Related: Bruins Testing a 5-Forward Power Play in Preseason

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Even with teams across the league turning to a more aggressive penalty kill, the advantage lies with the team with the extra skater. With a fifth forward in place of a single defender, the Bruins can add an extra weapon to force the defense to account for. Similarly, by having all forwards, the power play can be less predictable. When a defenseman runs the point, it is safe to assume he will stay there. In that case, Pastrnak will stick to his spot, Bergeron will remain in the middle, Marchand will stay on the off-wing circle, and DeBrusk is left as the only option to roam, moving from the front of the net to behind the net as play dictates.

Jake DeBrusk Boston Bruins
Jake DeBrusk, Boston Bruins (Amy Irvin / The Hockey Writers)

With five forwards, the group has greater flexibility. Krejci has experience operating out of Pastrnak’s position, so the two could switch. Marchand could move up top as needed. This Bruins’ group is also uniquely positioned to manage the defensive task should a shorthanded chance occur. Between Bergeron and Marchand, two of the best two-way forwards in the league would be on the ice.

Krejci is no slouch in the defensive zone, either. Even DeBrusk has experience as a penalty killer, meaning the entire unit could activate to shut down the opponent’s chance, then turn and break the other way with five different scoring options, an overload for any goalie to face.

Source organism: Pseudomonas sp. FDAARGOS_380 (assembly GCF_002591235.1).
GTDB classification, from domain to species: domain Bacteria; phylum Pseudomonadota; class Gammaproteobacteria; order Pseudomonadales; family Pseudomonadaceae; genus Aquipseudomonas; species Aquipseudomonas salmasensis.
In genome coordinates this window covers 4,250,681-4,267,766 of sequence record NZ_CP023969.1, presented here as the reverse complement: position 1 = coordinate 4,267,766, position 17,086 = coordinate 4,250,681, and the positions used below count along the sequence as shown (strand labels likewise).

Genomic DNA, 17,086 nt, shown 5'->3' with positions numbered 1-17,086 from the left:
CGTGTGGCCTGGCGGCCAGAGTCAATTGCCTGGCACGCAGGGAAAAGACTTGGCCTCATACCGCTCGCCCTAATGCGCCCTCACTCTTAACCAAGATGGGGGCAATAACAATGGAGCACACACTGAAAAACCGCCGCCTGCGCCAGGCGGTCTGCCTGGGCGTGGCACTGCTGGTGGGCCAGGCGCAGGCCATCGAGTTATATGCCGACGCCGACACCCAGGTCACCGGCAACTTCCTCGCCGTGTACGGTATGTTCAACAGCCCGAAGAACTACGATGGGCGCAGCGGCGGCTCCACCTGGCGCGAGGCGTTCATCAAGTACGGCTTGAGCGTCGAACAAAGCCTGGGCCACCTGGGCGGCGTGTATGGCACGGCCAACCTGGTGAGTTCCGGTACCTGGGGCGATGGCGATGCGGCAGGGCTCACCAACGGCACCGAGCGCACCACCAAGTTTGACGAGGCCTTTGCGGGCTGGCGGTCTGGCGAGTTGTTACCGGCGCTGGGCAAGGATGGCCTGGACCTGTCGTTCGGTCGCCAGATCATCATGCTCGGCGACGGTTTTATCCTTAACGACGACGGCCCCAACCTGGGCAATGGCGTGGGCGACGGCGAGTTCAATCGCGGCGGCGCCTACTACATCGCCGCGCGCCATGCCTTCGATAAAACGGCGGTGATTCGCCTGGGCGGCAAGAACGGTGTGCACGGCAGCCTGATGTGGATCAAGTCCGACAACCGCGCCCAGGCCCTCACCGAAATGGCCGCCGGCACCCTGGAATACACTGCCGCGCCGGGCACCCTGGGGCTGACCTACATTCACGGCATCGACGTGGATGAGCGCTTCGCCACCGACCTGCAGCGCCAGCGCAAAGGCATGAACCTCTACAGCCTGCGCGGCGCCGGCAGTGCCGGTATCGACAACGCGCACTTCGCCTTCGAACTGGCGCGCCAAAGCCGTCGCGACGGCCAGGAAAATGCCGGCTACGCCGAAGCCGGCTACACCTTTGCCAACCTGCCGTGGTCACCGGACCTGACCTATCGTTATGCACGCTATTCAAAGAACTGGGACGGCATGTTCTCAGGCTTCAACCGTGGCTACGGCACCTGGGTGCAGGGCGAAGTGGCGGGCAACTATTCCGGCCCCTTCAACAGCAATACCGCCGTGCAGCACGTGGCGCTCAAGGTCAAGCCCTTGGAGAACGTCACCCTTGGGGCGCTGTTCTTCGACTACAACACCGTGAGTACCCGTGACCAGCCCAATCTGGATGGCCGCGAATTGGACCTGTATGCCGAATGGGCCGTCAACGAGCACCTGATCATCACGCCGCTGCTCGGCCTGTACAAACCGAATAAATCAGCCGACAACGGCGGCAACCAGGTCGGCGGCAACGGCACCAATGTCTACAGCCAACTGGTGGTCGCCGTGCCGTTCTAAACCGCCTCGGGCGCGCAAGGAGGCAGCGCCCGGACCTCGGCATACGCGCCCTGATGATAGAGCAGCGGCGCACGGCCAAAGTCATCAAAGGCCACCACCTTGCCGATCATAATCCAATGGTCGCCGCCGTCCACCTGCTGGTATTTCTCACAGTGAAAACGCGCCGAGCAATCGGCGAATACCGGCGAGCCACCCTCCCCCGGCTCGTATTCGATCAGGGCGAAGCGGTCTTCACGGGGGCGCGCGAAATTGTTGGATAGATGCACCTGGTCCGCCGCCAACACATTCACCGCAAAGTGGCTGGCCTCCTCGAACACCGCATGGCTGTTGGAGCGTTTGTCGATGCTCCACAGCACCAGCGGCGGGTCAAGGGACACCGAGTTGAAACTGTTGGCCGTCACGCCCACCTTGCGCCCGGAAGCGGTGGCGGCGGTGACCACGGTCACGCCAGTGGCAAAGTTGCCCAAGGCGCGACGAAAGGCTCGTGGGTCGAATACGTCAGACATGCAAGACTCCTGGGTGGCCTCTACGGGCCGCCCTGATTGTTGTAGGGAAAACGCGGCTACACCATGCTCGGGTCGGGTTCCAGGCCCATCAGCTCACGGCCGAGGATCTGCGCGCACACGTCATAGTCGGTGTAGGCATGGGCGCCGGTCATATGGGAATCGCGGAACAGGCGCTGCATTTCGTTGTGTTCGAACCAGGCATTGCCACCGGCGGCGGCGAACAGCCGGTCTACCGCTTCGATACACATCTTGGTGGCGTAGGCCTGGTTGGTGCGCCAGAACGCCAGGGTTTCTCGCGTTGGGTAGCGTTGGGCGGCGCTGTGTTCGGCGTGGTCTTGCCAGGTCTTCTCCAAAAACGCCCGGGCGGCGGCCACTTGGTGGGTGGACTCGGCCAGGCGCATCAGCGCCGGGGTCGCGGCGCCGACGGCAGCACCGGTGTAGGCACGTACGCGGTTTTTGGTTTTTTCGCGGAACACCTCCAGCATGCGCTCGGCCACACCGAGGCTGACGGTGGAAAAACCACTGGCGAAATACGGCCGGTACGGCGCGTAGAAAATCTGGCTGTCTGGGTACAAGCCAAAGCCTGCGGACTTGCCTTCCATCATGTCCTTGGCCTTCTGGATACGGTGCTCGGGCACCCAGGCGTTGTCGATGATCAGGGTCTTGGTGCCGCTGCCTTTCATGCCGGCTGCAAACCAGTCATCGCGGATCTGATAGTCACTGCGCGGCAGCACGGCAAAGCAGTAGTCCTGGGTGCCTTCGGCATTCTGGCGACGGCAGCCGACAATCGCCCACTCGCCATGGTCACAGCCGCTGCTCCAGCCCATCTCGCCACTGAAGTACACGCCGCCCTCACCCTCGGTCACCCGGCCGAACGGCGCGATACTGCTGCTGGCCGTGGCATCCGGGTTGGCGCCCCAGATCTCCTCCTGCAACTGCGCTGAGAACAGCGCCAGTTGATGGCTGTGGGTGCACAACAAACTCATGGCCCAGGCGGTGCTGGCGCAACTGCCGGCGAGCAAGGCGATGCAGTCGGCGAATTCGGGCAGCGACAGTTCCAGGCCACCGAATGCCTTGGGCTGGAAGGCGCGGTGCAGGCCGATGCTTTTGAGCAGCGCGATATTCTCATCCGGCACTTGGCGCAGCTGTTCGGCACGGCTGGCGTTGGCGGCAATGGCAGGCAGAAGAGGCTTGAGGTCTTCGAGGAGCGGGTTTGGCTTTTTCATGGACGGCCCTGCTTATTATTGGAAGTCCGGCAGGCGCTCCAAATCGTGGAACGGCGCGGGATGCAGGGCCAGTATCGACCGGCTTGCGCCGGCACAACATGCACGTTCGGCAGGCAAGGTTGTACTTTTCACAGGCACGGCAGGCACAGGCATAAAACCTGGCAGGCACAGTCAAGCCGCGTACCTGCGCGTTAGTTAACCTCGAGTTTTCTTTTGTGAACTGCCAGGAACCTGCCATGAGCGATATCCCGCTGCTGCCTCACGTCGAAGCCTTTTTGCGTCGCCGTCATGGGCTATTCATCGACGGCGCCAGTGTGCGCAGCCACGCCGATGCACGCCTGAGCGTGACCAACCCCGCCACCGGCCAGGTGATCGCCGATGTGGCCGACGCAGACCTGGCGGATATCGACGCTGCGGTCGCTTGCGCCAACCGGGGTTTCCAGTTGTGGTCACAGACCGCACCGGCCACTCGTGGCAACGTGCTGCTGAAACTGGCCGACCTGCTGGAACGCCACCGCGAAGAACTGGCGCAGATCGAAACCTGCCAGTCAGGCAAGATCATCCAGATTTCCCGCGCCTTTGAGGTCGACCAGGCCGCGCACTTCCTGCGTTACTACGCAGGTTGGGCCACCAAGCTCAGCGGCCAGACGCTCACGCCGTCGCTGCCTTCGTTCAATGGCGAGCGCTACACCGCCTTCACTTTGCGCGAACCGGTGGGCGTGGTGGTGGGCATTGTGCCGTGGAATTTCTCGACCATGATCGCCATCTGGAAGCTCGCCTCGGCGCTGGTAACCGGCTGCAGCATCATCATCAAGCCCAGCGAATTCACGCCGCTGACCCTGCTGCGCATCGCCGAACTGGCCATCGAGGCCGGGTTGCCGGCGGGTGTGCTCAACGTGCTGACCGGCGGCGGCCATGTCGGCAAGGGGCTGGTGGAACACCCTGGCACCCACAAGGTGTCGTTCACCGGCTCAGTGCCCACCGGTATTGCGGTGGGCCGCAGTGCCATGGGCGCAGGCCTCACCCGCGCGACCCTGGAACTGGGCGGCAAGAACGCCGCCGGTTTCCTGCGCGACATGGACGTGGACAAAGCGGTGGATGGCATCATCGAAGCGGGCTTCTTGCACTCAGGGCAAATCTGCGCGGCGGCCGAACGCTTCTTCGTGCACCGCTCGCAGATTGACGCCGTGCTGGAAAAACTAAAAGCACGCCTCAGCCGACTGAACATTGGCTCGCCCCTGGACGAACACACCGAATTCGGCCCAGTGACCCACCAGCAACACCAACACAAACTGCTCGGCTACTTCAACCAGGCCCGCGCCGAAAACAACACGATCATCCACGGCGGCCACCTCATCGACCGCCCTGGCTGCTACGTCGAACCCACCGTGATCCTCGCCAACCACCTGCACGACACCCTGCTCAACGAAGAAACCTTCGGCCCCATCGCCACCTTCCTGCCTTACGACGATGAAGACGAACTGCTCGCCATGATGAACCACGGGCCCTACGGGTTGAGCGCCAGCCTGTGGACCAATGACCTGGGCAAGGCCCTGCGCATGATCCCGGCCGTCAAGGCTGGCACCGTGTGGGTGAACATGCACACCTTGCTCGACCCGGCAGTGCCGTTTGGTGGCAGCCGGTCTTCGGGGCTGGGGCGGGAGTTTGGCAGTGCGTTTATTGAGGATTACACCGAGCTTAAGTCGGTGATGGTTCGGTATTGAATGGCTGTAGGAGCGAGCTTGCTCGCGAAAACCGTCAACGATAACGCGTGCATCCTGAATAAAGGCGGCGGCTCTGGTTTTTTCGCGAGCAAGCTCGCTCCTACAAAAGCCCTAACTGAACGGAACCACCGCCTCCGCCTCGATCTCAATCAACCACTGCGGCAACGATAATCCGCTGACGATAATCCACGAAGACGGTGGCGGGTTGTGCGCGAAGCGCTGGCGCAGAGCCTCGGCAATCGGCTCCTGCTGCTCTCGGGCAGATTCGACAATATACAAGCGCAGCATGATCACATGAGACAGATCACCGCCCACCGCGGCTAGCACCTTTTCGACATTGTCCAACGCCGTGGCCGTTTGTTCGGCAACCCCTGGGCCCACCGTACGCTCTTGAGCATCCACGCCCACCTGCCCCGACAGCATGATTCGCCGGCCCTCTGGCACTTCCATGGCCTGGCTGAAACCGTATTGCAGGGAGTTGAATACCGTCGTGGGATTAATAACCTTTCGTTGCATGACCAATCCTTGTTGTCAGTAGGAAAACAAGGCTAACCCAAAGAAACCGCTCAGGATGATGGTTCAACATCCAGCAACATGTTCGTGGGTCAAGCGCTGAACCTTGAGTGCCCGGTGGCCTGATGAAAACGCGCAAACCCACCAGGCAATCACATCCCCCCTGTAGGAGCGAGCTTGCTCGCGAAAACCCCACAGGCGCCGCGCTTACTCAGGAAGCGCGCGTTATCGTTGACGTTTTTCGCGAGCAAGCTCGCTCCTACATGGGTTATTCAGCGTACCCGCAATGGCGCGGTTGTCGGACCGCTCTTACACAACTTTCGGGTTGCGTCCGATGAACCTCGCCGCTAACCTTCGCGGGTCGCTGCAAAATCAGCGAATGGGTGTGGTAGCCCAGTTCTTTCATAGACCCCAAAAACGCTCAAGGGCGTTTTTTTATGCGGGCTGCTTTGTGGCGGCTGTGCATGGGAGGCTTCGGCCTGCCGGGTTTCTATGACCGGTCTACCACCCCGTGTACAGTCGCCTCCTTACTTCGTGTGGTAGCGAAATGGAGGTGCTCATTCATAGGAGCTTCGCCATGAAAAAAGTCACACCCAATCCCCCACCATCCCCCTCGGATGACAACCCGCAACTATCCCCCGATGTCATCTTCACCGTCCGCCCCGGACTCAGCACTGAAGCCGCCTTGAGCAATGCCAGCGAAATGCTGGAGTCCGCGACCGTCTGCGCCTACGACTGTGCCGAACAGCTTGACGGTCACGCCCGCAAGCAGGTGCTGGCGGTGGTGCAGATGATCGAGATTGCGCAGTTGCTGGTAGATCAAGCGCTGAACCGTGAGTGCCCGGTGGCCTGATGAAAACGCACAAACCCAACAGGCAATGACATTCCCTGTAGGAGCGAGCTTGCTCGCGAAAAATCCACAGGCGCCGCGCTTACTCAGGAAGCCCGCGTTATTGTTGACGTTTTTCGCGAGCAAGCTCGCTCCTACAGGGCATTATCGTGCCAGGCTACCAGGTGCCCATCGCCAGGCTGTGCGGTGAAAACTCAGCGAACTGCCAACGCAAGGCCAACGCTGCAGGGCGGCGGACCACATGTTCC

How Has This System Worked for the Bruins?

This strategy has been used occasionally throughout the league over the last few years. Most of the time, it’s used as a last resort to jumpstart offense when a team is trailing in the third period, but the Bruins version differs from this. Throughout the year, Montgomery has used this unit across any period at any point in the game. Last game, Monday against the St. Louis Blues, this five forward unit was 2-2 on the power play, with DeBrusk and Bergeron scoring on the advantage.

This was not the only time this unit has found the ice either. In overtime against the Minnesota Wild, an abbreviated version of the group ran out, with four forwards running the advantage against the three Wild defenders. In that game, Taylor Hall scored the game-winning goal from this deployment. The decision to use all forwards here, when a point was already assured, and conventional wisdom would say play it safe for a shootout, shows Montgomery trusts the group to remain aware of their defensive responsibility should a breakdown occur.

Bruins’ Power Play Moving Forward

With these examples, it shows the Bruins have a willingness to use five forwards, but how long will this experiment last? With McAvoy expected to make his return to the lineup as soon as Thursday night against the Calgary Flames, will this unit be broken up in favor of the standard four-forward, one-defenseman model?

Charlie McAvoy Boston Bruins
Charlie McAvoy, Boston Bruins (Amy Irvin / The Hockey Writers)

I say no. Even with McAvoy’s return, it would be smart to ease him back in. He will be needed on the penalty kill, so do not add extra minutes to his workload on the power play. This group has shown the ability to perform and that the five forward unit is more than just a pipe dream. It can be successful in the NHL. As has been mentioned before, it was not that long ago that most power plays had two defensemen and three forwards, so why not be at the cutting edge of the next revolution? (from ‘The evolution of NHL power plays: Mobile defense, the Ovechkin effect and the rise of the flank as a PP launchpad,’ The Athletic, Oct. 24, 2022) Don’t try to fix what isn’t broken. Since the Bruins have found success with this method, keep rolling with it until the success slows down.